Geoff's Reviews > Schindler's List

Schindler's List by Thomas Keneally
Rate this book
Clear rating

's review
Aug 21, 2009

really liked it
Read in August, 2009

A tale assembled from first-hand accounts of Oskar Schindler and his Kitchenware/munitions factories in Poland/Czechoslovakia during WWII.

It's still hard to comprehend the atrocities of Nazi Germany, but Schindler's List is full of details from the first days of occupied Poland, through the development of the Concentration and Death Camps outside of Krakow, and finally the nerve-wracking closing days of the war in which anything could have happened in trying to cover up the Holocaust. The sheer mass of random killings by SS troops and coolly-calculated exterminations in the book are overwhelming. Writing on Auschwitz-Birkenau: "The moral universe had not so much decayed here. It had been inverted, like some black hole..." A machine designed to end civilian lives as quickly and cleanly as possible. Of course, the human supervisors of the Final Solution often took care to make it a dirtier process.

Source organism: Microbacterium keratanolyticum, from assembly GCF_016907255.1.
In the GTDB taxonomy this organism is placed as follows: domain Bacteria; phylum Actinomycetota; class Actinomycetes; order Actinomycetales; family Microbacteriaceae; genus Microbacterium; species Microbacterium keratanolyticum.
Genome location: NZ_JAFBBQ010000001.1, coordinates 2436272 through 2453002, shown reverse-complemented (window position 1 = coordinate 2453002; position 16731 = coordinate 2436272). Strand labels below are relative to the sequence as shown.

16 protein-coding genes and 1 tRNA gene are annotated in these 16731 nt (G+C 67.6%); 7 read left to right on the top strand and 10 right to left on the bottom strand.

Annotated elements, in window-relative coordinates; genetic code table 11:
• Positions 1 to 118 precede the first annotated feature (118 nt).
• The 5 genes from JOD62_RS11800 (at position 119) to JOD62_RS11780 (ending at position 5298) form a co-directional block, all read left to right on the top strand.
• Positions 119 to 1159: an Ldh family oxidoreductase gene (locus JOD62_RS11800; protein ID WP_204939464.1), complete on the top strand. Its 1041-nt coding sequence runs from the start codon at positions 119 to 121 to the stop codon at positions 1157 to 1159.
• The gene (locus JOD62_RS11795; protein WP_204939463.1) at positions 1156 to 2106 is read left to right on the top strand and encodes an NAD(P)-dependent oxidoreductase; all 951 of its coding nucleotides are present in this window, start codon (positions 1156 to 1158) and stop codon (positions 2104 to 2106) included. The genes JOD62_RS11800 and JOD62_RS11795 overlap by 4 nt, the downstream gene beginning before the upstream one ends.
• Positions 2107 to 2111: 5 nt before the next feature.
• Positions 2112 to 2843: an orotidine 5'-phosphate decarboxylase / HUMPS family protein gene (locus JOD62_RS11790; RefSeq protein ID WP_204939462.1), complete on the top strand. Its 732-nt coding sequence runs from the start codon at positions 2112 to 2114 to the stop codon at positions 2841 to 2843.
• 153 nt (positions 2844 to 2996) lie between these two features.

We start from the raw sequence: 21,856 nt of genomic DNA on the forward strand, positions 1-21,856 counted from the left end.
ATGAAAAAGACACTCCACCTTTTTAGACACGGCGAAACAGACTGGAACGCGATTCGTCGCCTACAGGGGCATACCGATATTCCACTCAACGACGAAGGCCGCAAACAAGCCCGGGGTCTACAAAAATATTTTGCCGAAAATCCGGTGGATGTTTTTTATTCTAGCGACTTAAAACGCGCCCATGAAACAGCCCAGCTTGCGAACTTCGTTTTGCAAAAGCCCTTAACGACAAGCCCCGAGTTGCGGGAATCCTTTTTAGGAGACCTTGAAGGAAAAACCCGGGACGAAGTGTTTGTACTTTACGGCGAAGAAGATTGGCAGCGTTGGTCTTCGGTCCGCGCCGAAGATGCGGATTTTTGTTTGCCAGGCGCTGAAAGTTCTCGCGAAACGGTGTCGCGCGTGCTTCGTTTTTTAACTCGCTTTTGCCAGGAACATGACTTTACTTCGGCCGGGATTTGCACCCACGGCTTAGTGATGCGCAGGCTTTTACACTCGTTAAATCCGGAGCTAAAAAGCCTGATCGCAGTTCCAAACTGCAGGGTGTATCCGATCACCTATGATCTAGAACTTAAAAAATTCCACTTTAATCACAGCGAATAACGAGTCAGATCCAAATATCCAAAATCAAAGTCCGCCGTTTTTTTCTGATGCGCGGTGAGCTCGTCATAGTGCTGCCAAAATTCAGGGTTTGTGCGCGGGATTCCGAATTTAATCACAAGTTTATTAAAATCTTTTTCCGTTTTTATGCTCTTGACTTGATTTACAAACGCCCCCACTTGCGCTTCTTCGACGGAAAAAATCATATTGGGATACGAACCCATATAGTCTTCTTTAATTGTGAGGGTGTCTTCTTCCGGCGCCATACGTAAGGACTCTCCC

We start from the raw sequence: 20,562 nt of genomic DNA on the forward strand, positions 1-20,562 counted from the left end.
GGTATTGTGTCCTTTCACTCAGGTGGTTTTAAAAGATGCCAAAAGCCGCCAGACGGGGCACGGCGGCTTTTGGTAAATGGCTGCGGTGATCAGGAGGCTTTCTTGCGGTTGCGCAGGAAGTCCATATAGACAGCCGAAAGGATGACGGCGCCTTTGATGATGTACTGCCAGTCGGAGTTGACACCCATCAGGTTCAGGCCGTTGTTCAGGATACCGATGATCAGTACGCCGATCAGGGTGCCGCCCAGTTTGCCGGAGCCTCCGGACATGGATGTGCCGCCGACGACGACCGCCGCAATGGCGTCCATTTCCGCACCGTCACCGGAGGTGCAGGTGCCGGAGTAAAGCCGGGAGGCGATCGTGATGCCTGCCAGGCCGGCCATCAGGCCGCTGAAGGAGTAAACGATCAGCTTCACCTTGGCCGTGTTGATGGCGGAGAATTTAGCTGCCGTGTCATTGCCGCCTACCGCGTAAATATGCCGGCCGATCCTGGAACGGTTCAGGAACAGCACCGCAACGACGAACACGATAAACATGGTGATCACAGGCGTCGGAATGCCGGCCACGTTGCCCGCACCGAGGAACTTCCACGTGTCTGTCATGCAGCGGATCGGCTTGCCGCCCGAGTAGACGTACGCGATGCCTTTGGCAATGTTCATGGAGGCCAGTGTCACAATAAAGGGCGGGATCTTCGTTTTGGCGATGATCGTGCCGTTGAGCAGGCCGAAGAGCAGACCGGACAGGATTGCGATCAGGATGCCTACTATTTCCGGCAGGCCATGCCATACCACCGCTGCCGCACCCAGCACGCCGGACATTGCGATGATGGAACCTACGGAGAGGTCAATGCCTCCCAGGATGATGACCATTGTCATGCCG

I haven't seen this movie, but I have been to the Auschwitz and Dachau camps, so I had a picture in my mind of the bleak fall evenings, and the endless rows of barracks and barbed wire. To me, it seems that even had the Nazis managed to exterminate their resident Jewish populations completely, the machine would still have been hungry for any reason to feed it- be it small infractions by conquered gentiles, to their own fascist power struggles. I think there would have been no end to it.

The book also goes into many specific details to show that Schindler himself was not a 'paragon of perfection' but a man of many vices. But he was human, and could recognize that saving the few people he could would be better than resigning himself to their fates. Since he is lauded as rescuing more from the gas chambers than any other individual, I actually expected him to save more than just 1,200 people or so in the end- it seems like such a small number compared to the 6+ million total victims of the Holocaust. And Oskar probably always wondered if he could have done more. But to have that many people survive a terror due to your hard work has to be some consolation. "He who saves a single life saves the world entire."
1 like · flag

Sign into Goodreads to see if any of your friends have read Schindler's List.
Sign In »

Comments (showing 1-1 of 1) (1 new)

dateDown arrow    newest »

message 1: by Cassie (new)

Cassie Meyer You should definitely watch the movie soon -- some of your questions are addressed there, and it is also a visually moving film.

back to top